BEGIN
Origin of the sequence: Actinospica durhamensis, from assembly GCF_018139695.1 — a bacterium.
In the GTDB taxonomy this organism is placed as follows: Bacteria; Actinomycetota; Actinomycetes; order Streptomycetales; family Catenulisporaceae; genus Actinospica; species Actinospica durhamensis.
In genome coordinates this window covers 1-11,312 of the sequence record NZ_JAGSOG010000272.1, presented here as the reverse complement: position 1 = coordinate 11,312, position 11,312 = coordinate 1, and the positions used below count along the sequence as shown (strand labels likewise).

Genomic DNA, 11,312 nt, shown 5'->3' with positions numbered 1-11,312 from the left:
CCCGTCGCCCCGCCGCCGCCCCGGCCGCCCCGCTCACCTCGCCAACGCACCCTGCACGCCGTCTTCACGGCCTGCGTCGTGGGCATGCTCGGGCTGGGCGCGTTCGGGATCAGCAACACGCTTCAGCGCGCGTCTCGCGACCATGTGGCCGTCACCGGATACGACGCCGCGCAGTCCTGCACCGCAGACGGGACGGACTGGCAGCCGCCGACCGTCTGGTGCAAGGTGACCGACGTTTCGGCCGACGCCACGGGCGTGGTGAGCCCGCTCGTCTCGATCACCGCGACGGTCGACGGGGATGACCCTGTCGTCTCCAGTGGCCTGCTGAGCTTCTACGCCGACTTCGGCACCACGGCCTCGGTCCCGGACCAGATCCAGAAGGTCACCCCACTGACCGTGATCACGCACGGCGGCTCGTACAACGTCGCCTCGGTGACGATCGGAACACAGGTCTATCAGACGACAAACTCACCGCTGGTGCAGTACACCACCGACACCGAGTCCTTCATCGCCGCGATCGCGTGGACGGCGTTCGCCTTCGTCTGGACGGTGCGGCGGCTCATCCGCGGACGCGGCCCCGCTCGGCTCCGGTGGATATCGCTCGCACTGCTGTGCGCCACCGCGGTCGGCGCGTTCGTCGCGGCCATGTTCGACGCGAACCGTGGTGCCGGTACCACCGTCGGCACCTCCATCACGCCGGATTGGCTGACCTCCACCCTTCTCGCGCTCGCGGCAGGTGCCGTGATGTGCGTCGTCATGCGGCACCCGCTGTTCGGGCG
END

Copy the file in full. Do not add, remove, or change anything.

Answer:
Origin of the sequence: Actinospica durhamensis, from assembly GCF_018139695.1 — a bacterium.
In the GTDB taxonomy this organism is placed as follows: Bacteria; Actinomycetota; Actinomycetes; order Streptomycetales; family Catenulisporaceae; genus Actinospica; species Actinospica durhamensis.
In genome coordinates this window covers 1-11,312 of the sequence record NZ_JAGSOG010000272.1, presented here as the reverse complement: position 1 = coordinate 11,312, position 11,312 = coordinate 1, and the positions used below count along the sequence as shown (strand labels likewise).

Genomic DNA, 11,312 nt, shown 5'->3' with positions numbered 1-11,312 from the left:
CCCGTCGCCCCGCCGCCGCCCCGGCCGCCCCGCTCACCTCGCCAACGCACCCTGCACGCCGTCTTCACGGCCTGCGTCGTGGGCATGCTCGGGCTGGGCGCGTTCGGGATCAGCAACACGCTTCAGCGCGCGTCTCGCGACCATGTGGCCGTCACCGGATACGACGCCGCGCAGTCCTGCACCGCAGACGGGACGGACTGGCAGCCGCCGACCGTCTGGTGCAAGGTGACCGACGTTTCGGCCGACGCCACGGGCGTGGTGAGCCCGCTCGTCTCGATCACCGCGACGGTCGACGGGGATGACCCTGTCGTCTCCAGTGGCCTGCTGAGCTTCTACGCCGACTTCGGCACCACGGCCTCGGTCCCGGACCAGATCCAGAAGGTCACCCCACTGACCGTGATCACGCACGGCGGCTCGTACAACGTCGCCTCGGTGACGATCGGAACACAGGTCTATCAGACGACAAACTCACCGCTGGTGCAGTACACCACCGACACCGAGTCCTTCATCGCCGCGATCGCGTGGACGGCGTTCGCCTTCGTCTGGACGGTGCGGCGGCTCATCCGCGGACGCGGCCCCGCTCGGCTCCGGTGGATATCGCTCGCACTGCTGTGCGCCACCGCGGTCGGCGCGTTCGTCGCGGCCATGTTCGACGCGAACCGTGGTGCCGGTACCACCGTCGGCACCTCCATCACGCCGGATTGGCTGACCTCCACCCTTCTCGCGCTCGCGGCAGGTGCCGTGATGTGCGTCGTCATGCGGCACCCGCTGTTCGGGCG